Pulmonary microvascular thrombosis was confirmed in 10 patients and predominant in those with ICU stays < 20 days (Fig. 1).

Lung tissue cultures tested positive in 17 cases (81%). In 6 cases (85%) cultures tested positive in patients with ICU stays up to 10 days. In another 6 (75%) cultures tested positive in patients with ICU stays between 11 and 20 days, and in 5 cases (83%) cultures tested positive in patients with ICU stays over 20 days. In the former, sensitive germs were found. However, after 20 days at the ICU, candida and extended-resistance and pandrug-resistant germs were isolated.4 Aspergillus was isolated in 2 cases (also seen in the AP examination) that turned out to be 2 cases of invasive pulmonary Aspergillosis.5

The SARS-CoV-2 viral load was analyzed in 17 patients. The samples showed high viral loads up to 30 days after symptom onset (ESD).

Anatomopathological findings revealed the presence of predominant DAD similar to what has been reported in patients with ARDS without SARS-CoV-2 infection. This is consistent with the findings made by Katzenstein et al.2 who revealed a predominant exudative pattern within the first 10 days followed by proliferative elements and fibrosis from week #2.

However, the presence of exudative elements was the predominant pattern in some cases after 3 weeks of ICU stay, which is different compared to Katzenstein et al.’s findings2 that limit this exudative stage within the first 15 days. This is consistent with the findings made by Thille who found that 17% of lung autopsies had exudative patterns after 3 weeks. Similarly, cases with predominant proliferative changes within the first week of disease progression were found. This is consistent with the fact that proliferative stage can have a very early start.6

Another anatomopathological aspect we should mention is the frequency of pulmonary microthrombosis found in 50% of the cases. This has already been described in dead patients with SARS-CoV-2 infections.7 It is a phenomenon known as ARDS2,8 that can be observed early in the DAD setting, and is consistent with our findings where thrombosis was an early finding. Recently, Ackermann confirmed the presence of precapillary microthrombosis in patients with SARS-CoV-2 and H1N1 co-infection. However, the compromise of microthrombosis at the pulmonary capillary networks was 9 times higher in cases of SARS-CoV-2.7 This difference can explain the high degree of severe and refractory hypoxemia seen. Refractory hypoxemia amounts to 15% of all deaths due to non-SARS-CoV-2 induced ARDS8 while, in our series, it was directly responsible for 43% of all deaths reported.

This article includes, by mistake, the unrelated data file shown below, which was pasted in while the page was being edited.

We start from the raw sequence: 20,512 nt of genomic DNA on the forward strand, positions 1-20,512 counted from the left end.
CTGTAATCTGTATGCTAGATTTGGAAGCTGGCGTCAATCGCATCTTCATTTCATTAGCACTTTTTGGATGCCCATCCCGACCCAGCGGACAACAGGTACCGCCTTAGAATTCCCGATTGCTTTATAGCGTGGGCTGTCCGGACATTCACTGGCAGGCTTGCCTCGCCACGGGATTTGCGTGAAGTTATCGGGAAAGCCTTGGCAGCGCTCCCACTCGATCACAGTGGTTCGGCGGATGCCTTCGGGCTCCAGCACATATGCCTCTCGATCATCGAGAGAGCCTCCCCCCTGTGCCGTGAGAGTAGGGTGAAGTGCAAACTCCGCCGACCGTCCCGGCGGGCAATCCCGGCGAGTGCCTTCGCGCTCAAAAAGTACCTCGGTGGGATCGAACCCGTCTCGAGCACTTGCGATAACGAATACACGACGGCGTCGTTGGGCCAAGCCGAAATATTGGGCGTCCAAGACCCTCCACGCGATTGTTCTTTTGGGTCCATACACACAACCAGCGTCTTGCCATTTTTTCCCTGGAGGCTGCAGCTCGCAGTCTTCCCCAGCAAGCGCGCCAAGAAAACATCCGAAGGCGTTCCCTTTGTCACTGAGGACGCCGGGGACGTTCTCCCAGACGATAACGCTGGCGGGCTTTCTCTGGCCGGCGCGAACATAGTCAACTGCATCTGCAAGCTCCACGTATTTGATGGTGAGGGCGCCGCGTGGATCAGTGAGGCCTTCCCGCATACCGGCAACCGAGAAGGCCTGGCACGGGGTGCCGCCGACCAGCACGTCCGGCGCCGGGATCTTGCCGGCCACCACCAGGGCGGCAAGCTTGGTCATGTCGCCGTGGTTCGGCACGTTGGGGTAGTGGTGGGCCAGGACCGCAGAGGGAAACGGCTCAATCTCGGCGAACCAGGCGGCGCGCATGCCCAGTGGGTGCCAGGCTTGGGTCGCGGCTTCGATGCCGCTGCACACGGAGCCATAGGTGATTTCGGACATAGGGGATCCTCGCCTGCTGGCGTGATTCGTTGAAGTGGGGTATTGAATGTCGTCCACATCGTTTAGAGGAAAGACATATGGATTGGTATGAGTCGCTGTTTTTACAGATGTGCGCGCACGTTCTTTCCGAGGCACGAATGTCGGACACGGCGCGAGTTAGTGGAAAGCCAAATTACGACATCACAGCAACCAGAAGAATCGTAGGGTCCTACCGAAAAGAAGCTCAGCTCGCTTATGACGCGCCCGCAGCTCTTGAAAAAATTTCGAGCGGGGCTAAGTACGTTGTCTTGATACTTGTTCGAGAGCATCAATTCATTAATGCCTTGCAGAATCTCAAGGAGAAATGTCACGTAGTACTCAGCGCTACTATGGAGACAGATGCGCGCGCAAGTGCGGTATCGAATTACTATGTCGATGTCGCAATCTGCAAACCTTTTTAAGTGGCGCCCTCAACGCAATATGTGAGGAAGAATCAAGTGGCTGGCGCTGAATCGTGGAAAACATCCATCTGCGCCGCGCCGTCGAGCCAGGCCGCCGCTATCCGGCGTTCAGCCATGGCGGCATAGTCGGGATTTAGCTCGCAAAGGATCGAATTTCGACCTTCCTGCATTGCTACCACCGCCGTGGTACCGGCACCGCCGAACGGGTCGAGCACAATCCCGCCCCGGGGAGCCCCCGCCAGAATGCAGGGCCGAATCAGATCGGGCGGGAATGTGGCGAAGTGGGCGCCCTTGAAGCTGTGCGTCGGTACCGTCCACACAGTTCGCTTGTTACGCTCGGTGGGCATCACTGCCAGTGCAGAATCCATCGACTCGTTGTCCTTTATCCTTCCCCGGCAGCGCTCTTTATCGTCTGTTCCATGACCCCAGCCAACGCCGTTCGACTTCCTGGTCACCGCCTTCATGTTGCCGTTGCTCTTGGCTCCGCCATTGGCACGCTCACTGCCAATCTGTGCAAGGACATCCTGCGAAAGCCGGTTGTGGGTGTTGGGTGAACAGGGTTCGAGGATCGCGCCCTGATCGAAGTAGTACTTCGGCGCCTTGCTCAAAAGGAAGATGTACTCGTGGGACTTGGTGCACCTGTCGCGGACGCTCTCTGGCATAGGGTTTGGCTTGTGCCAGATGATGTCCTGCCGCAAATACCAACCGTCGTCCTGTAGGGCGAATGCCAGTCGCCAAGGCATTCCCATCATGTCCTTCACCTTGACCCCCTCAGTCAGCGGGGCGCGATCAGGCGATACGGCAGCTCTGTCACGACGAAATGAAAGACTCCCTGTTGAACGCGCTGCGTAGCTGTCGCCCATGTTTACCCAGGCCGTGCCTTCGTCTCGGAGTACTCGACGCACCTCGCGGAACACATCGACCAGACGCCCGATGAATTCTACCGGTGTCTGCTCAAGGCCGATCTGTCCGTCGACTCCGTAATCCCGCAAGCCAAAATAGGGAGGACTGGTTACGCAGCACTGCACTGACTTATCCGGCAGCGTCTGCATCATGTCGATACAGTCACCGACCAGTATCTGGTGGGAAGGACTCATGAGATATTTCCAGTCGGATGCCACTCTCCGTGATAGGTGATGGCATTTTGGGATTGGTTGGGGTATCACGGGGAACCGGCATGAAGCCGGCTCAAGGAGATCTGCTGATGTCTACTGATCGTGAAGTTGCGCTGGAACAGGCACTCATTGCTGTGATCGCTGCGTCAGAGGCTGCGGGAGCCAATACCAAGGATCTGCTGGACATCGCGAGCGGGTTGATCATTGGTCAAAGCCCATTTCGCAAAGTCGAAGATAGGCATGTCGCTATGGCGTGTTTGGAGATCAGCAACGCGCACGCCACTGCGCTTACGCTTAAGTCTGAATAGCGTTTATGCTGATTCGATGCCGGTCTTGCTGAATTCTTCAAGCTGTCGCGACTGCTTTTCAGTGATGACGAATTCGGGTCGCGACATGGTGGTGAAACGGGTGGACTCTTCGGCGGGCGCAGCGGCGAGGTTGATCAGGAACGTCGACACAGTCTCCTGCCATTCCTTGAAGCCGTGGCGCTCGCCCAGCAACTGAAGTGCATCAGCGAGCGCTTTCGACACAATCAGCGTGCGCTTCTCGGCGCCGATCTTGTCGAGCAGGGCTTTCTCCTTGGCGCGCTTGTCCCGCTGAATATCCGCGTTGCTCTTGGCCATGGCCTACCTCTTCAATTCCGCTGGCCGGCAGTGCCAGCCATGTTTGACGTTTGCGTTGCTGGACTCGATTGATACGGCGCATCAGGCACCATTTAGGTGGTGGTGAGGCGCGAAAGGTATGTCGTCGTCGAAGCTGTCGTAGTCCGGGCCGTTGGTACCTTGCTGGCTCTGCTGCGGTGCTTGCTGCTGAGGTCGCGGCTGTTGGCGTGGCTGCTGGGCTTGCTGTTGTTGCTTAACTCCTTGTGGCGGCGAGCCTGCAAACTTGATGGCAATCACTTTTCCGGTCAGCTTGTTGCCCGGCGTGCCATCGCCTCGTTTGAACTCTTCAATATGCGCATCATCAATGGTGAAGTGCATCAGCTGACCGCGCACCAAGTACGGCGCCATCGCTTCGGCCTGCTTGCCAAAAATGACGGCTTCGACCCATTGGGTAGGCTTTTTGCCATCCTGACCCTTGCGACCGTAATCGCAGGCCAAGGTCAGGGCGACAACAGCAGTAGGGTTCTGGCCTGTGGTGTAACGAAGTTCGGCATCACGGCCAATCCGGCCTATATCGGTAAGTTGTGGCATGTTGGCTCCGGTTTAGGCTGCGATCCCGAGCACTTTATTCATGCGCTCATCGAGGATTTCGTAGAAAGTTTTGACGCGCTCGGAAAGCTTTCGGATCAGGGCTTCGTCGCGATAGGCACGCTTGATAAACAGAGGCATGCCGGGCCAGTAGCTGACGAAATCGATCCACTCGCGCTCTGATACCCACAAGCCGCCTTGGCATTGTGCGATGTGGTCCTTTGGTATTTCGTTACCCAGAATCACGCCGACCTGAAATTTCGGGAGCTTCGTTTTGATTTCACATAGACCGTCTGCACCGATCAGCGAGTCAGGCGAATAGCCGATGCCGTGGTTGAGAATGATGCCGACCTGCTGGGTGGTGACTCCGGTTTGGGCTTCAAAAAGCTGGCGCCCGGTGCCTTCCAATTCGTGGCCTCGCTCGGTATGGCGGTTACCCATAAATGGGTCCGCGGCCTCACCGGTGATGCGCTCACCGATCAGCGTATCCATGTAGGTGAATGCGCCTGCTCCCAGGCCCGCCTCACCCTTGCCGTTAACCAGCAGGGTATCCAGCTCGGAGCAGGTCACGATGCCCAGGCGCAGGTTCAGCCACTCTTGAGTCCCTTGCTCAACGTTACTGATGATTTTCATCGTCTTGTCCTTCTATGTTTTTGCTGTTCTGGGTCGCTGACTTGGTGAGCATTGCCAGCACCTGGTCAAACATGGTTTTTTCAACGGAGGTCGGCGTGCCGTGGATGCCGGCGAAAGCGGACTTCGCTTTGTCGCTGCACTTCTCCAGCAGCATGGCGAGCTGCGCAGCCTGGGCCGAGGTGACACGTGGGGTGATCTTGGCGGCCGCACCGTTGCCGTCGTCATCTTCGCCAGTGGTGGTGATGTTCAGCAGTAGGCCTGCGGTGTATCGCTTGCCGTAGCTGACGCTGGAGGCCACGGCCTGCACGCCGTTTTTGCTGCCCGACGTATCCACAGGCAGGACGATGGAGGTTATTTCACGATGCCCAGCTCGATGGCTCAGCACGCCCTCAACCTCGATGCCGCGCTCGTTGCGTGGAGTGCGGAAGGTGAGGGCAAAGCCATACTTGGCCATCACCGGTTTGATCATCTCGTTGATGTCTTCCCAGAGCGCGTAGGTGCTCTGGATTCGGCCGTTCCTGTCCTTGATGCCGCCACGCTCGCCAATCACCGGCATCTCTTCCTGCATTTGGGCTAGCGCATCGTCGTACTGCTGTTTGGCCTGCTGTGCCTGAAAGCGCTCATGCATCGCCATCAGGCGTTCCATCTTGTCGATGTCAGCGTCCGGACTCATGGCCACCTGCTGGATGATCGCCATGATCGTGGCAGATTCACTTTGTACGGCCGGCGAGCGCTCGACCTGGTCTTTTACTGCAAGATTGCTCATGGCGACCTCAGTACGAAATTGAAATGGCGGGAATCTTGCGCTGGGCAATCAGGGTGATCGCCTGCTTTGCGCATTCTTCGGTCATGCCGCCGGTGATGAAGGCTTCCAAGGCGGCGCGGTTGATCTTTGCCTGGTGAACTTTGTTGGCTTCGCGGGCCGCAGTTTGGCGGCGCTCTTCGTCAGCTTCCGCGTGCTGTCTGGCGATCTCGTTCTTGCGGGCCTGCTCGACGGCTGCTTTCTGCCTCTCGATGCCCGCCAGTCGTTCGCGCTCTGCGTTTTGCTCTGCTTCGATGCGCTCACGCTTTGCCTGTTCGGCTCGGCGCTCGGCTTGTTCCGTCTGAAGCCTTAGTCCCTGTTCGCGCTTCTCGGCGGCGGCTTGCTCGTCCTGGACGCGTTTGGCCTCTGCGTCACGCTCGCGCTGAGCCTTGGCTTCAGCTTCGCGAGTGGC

A high percentage of positive cultures in patients with ICU stays of up to 10 days and resistant germs being isolated (consistent with the unit’s ecology) was reported in the microbiological findings made in patients with prolonged ICU stays. The clinical significance of candida isolation in this group of patients is still pending assessment.

The viral load found in the lung tissue revealed high and persistent levels. This is consistent with what Schurink et al. described.9 However, it is different from the findings made by Merdji et al. who found no viral remains after the first week in lung samples obtained through biopsic punctures, which may explain the difference reported.10

Our study has some limitations. In the first place, it was conducted in only single center and the number of patients included was small. The strengths of the study were how fast autopsies were performed, which allowed microbiological examinations and analyses of the viral load found in lung tissues.

In conclusion, ARDS due to SARS-CoV-2 has an anatomopathological pattern characterized by DAD, which is similar to ARDS due to different etiologies. We confirmed the presence of a pattern with changes based on the time of evolution, although both the persistence and predominance of the exudative pattern in cases with > 30 days of evolution were significant. We should also mention the high prevalence of microthrombosis and how persistent the SARS-CoV-2 virus is in the lung parenchyma with high viral loads even in patients with prolonged disease.

References
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ARDS Definition Task Force Acute respiratory distress syndrome: the Berlin Definition.
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Diffuse alveolar damage—the role of oxygen, shock, and related factors. A review.
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Histopathological features in fatal COVID-19 acute respiratory distress syndrome.